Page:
“The treaty is moving at a snail’s pace,” says Kazatchkine. “Negotiations are not progressing at the same pace as the virus is or the next epidemic will.”
Drawing up an international agreement is a notoriously complex and time-consuming process. The current Intergovernmental Negotiating Body will not produce a draft text for another two years. At the earliest, an agreement could be reached at the WHA in May 2024. But more time is likely be needed until it comes into force.
To this day, countries have only agreed to establish a legally binding WHO treaty once. That is the 2003 Framework Convention on Tobacco Control (FCTC), which oversees the global sale and marketing of tobacco products.
Details about what a pandemic treaty would cover remain unknown. Experts have recommended that it gives the WHO the power to send experts to investigate new outbreaks without having to ask for countries’ permission. But some fear that the current process is not the right approach.
“I don’t think at this stage that there is enough evidence that we need a new pandemic treaty,” Nicoletta Dentico, head of the global health programme at the Society for International Development (SID), told the Inside Geneva podcast.
According to her, updating the current International Health Regulations (IHR) – a set of legally-binding rules that address health emergencies – would be a more productive approach.
This view is shared by countries that have proposed amendments to the IHR, but some experts fear that these are attempts to avoid giving more power to the WHO through a pandemic treaty.
The US has put forward a draft amendment that the WHA will consider. It proposes to shorten the amendment process, which currently takes two years, so that future revisions can come into force more quickly. But the revisions themselves are not currently on the agenda.
Time is running out
More than 2.7 billion people in the world are still waiting for their first vaccine dose. In low-income countries, less than 15% of the population has been fully vaccinated. This failure to vaccinate the world is a “collective moral stain on our history,” says Joanne Liu, a former IPPPR panel member.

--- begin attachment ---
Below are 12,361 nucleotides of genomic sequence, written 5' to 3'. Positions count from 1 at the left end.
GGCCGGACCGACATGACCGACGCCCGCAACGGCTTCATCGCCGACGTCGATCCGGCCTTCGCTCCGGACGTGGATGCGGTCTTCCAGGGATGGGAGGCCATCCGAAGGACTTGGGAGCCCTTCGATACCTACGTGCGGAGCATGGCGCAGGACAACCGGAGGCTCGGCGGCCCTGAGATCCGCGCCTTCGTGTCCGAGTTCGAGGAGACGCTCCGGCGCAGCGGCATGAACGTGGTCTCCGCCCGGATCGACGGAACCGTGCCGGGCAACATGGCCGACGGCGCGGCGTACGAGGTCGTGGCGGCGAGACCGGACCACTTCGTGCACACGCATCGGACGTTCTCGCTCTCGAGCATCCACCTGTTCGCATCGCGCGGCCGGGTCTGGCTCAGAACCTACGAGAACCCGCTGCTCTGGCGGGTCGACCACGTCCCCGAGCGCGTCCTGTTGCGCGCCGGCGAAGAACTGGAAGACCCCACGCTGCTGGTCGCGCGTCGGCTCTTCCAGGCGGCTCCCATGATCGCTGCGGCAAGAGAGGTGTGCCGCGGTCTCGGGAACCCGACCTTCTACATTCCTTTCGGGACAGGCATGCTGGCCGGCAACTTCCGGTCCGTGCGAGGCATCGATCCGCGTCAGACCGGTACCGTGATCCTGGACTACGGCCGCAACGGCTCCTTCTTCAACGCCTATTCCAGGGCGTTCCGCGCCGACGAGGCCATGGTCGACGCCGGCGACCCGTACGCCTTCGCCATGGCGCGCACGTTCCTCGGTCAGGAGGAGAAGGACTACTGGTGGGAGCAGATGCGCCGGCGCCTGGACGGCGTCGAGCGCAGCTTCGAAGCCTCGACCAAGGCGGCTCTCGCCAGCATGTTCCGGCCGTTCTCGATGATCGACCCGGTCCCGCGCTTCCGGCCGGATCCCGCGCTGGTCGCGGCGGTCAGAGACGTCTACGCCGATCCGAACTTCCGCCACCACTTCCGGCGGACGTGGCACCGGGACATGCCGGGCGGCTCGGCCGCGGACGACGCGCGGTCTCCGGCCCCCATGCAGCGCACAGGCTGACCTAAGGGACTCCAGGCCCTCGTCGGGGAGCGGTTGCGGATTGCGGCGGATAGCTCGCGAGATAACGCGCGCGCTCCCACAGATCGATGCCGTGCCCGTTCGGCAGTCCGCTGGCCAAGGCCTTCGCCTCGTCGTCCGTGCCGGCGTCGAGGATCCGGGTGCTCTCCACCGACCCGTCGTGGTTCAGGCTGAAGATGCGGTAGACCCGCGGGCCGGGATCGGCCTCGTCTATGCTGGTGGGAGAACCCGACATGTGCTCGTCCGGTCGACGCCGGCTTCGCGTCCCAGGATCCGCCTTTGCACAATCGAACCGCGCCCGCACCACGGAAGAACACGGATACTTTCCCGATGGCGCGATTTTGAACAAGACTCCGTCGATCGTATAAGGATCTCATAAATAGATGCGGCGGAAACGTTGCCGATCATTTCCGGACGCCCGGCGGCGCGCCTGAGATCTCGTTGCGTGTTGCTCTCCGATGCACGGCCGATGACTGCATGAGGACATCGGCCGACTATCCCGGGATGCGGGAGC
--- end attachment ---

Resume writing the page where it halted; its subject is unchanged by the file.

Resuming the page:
Some experts argue that a pandemic treaty should also consider the fair distribution of vaccines and other medical supplies. But this too is going to be difficult. At the World Trade Organization (WTO), member states have been haggling over a waiver on intellectual property rights for Covid-related technologies for almost two years, but have not been able to reach an agreement.
“And that’s just for one waiver for one disease. […] You can imagine, trying to get an agreement on the types of difficult issues like intellectual property that we have to address in a broader pandemic treaty, that’s going to be tough,” says Suerie Moon, co-director of the Global Health Centre at the Geneva Graduate Institute.
Vaccines were developed in record time but were not all well suited for lower income countries as mRNA vaccines had to be stored at very low temperatures. Meanwhile, the COVAX mechanism, which aimed to ensure a fair and equitable access to vaccines for every country, showed its limitations. Richer countries used it to dispose of surplus doses – it was too little too late.
“When we start researching and developing vaccines, we must already think about access for everyone and not about access for the richest people and then subsequently look for mechanisms so that it also goes to the poorest,” says Kazatchkine.
“The clock is ticking. As high-income countries pull themselves out of this pandemic, it becomes invisible. And when it becomes invisible to the high-income countries, it means it doesn’t exist anymore, even if low-income countries are still fighting it,” says Liu.